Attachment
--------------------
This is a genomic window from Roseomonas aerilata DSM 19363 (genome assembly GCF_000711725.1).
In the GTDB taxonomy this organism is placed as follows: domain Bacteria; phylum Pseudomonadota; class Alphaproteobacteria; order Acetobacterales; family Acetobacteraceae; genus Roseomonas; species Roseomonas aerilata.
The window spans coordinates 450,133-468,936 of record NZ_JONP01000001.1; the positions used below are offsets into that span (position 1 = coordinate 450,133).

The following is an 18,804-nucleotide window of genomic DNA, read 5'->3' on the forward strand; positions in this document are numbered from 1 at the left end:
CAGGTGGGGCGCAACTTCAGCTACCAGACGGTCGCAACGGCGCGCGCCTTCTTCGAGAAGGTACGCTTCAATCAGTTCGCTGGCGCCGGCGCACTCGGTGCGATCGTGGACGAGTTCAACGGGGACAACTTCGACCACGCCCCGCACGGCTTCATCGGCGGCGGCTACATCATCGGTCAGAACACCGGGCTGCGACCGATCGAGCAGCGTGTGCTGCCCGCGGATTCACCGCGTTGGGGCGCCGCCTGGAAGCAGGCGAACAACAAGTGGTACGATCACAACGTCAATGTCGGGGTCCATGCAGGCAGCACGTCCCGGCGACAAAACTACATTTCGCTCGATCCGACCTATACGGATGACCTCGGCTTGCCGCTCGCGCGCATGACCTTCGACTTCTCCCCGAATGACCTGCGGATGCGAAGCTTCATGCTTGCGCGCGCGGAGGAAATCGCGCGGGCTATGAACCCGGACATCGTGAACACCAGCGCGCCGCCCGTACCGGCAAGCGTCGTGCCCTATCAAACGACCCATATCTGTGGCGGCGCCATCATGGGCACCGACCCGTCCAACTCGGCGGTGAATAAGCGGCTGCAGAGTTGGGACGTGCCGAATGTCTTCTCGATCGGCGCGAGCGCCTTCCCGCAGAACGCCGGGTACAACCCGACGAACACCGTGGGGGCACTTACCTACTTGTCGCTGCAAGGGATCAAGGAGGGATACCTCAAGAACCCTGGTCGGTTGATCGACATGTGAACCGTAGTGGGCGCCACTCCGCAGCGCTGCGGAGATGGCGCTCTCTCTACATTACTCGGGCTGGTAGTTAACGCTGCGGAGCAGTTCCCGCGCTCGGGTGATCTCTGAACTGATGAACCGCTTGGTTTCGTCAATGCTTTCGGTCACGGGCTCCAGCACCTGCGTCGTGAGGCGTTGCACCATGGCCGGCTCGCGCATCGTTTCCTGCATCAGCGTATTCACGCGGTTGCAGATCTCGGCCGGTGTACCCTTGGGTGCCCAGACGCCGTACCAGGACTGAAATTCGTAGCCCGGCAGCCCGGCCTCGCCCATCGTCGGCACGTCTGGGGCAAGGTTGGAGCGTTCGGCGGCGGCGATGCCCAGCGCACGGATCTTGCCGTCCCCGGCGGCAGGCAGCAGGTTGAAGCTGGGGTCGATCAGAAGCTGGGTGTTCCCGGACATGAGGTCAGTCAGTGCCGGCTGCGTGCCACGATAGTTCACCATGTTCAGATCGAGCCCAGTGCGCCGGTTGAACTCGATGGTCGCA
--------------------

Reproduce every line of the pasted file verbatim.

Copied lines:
This is a genomic window from Roseomonas aerilata DSM 19363 (genome assembly GCF_000711725.1).
In the GTDB taxonomy this organism is placed as follows: domain Bacteria; phylum Pseudomonadota; class Alphaproteobacteria; order Acetobacterales; family Acetobacteraceae; genus Roseomonas; species Roseomonas aerilata.
The window spans coordinates 450,133-468,936 of record NZ_JONP01000001.1; the positions used below are offsets into that span (position 1 = coordinate 450,133).

The following is an 18,804-nucleotide window of genomic DNA, read 5'->3' on the forward strand; positions in this document are numbered from 1 at the left end:
CAGGTGGGGCGCAACTTCAGCTACCAGACGGTCGCAACGGCGCGCGCCTTCTTCGAGAAGGTACGCTTCAATCAGTTCGCTGGCGCCGGCGCACTCGGTGCGATCGTGGACGAGTTCAACGGGGACAACTTCGACCACGCCCCGCACGGCTTCATCGGCGGCGGCTACATCATCGGTCAGAACACCGGGCTGCGACCGATCGAGCAGCGTGTGCTGCCCGCGGATTCACCGCGTTGGGGCGCCGCCTGGAAGCAGGCGAACAACAAGTGGTACGATCACAACGTCAATGTCGGGGTCCATGCAGGCAGCACGTCCCGGCGACAAAACTACATTTCGCTCGATCCGACCTATACGGATGACCTCGGCTTGCCGCTCGCGCGCATGACCTTCGACTTCTCCCCGAATGACCTGCGGATGCGAAGCTTCATGCTTGCGCGCGCGGAGGAAATCGCGCGGGCTATGAACCCGGACATCGTGAACACCAGCGCGCCGCCCGTACCGGCAAGCGTCGTGCCCTATCAAACGACCCATATCTGTGGCGGCGCCATCATGGGCACCGACCCGTCCAACTCGGCGGTGAATAAGCGGCTGCAGAGTTGGGACGTGCCGAATGTCTTCTCGATCGGCGCGAGCGCCTTCCCGCAGAACGCCGGGTACAACCCGACGAACACCGTGGGGGCACTTACCTACTTGTCGCTGCAAGGGATCAAGGAGGGATACCTCAAGAACCCTGGTCGGTTGATCGACATGTGAACCGTAGTGGGCGCCACTCCGCAGCGCTGCGGAGATGGCGCTCTCTCTACATTACTCGGGCTGGTAGTTAACGCTGCGGAGCAGTTCCCGCGCTCGGGTGATCTCTGAACTGATGAACCGCTTGGTTTCGTCAATGCTTTCGGTCACGGGCTCCAGCACCTGCGTCGTGAGGCGTTGCACCATGGCCGGCTCGCGCATCGTTTCCTGCATCAGCGTATTCACGCGGTTGCAGATCTCGGCCGGTGTACCCTTGGGTGCCCAGACGCCGTACCAGGACTGAAATTCGTAGCCCGGCAGCCCGGCCTCGCCCATCGTCGGCACGTCTGGGGCAAGGTTGGAGCGTTCGGCGGCGGCGATGCCCAGCGCACGGATCTTGCCGTCCCCGGCGGCAGGCAGCAGGTTGAAGCTGGGGTCGATCAGAAGCTGGGTGTTCCCGGACATGAGGTCAGTCAGTGCCGGCTGCGTGCCACGATAGTTCACCATGTTCAGATCGAGCCCAGTGCGCCGGTTGAACTCGATGGTCGCA